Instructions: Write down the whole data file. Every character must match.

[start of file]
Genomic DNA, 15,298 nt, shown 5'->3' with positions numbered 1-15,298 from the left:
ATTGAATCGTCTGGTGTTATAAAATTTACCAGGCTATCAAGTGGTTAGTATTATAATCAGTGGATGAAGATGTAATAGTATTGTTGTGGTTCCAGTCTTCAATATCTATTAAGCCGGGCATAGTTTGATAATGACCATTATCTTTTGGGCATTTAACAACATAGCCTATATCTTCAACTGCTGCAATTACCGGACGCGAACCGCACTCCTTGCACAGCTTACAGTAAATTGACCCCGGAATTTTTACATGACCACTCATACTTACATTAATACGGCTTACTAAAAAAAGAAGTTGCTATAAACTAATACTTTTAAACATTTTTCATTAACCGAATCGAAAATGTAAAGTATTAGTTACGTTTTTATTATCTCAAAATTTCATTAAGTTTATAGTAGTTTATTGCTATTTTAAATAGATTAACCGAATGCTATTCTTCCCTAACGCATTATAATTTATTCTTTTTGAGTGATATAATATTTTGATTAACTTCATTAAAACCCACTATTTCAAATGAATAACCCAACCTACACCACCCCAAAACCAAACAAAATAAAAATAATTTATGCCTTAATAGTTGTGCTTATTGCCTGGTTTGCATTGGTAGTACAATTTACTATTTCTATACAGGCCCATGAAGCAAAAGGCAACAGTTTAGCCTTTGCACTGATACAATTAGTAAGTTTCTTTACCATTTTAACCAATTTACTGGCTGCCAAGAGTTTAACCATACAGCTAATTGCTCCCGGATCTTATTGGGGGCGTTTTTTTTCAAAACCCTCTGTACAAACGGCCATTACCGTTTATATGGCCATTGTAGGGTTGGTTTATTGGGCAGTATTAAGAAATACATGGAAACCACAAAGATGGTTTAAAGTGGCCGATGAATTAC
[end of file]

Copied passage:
Genomic DNA, 15,298 nt, shown 5'->3' with positions numbered 1-15,298 from the left:
ATTGAATCGTCTGGTGTTATAAAATTTACCAGGCTATCAAGTGGTTAGTATTATAATCAGTGGATGAAGATGTAATAGTATTGTTGTGGTTCCAGTCTTCAATATCTATTAAGCCGGGCATAGTTTGATAATGACCATTATCTTTTGGGCATTTAACAACATAGCCTATATCTTCAACTGCTGCAATTACCGGACGCGAACCGCACTCCTTGCACAGCTTACAGTAAATTGACCCCGGAATTTTTACATGACCACTCATACTTACATTAATACGGCTTACTAAAAAAAGAAGTTGCTATAAACTAATACTTTTAAACATTTTTCATTAACCGAATCGAAAATGTAAAGTATTAGTTACGTTTTTATTATCTCAAAATTTCATTAAGTTTATAGTAGTTTATTGCTATTTTAAATAGATTAACCGAATGCTATTCTTCCCTAACGCATTATAATTTATTCTTTTTGAGTGATATAATATTTTGATTAACTTCATTAAAACCCACTATTTCAAATGAATAACCCAACCTACACCACCCCAAAACCAAACAAAATAAAAATAATTTATGCCTTAATAGTTGTGCTTATTGCCTGGTTTGCATTGGTAGTACAATTTACTATTTCTATACAGGCCCATGAAGCAAAAGGCAACAGTTTAGCCTTTGCACTGATACAATTAGTAAGTTTCTTTACCATTTTAACCAATTTACTGGCTGCCAAGAGTTTAACCATACAGCTAATTGCTCCCGGATCTTATTGGGGGCGTTTTTTTTCAAAACCCTCTGTACAAACGGCCATTACCGTTTATATGGCCATTGTAGGGTTGGTTTATTGGGCAGTATTAAGAAATACATGGAAACCACAAAGATGGTTTAAAGTGGCCGATGAATTAC